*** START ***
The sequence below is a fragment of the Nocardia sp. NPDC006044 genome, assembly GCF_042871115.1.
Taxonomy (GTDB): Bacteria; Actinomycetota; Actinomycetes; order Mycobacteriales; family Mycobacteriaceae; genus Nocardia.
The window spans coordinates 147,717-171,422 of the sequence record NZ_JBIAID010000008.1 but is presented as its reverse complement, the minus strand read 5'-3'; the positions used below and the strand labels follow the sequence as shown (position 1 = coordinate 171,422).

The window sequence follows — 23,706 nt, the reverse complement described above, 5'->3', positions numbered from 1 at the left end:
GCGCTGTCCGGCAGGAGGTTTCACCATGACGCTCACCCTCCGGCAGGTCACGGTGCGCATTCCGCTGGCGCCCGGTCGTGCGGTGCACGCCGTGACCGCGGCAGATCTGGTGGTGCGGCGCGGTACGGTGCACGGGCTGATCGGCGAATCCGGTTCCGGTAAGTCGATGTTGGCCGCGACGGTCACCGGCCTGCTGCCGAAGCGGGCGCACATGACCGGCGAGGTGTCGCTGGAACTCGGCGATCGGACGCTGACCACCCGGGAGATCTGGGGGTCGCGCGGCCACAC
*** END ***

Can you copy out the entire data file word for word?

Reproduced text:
The sequence below is a fragment of the Nocardia sp. NPDC006044 genome, assembly GCF_042871115.1.
Taxonomy (GTDB): Bacteria; Actinomycetota; Actinomycetes; order Mycobacteriales; family Mycobacteriaceae; genus Nocardia.
The window spans coordinates 147,717-171,422 of the sequence record NZ_JBIAID010000008.1 but is presented as its reverse complement, the minus strand read 5'-3'; the positions used below and the strand labels follow the sequence as shown (position 1 = coordinate 171,422).

The window sequence follows — 23,706 nt, the reverse complement described above, 5'->3', positions numbered from 1 at the left end:
GCGCTGTCCGGCAGGAGGTTTCACCATGACGCTCACCCTCCGGCAGGTCACGGTGCGCATTCCGCTGGCGCCCGGTCGTGCGGTGCACGCCGTGACCGCGGCAGATCTGGTGGTGCGGCGCGGTACGGTGCACGGGCTGATCGGCGAATCCGGTTCCGGTAAGTCGATGTTGGCCGCGACGGTCACCGGCCTGCTGCCGAAGCGGGCGCACATGACCGGCGAGGTGTCGCTGGAACTCGGCGATCGGACGCTGACCACCCGGGAGATCTGGGGGTCGCGCGGCCACAC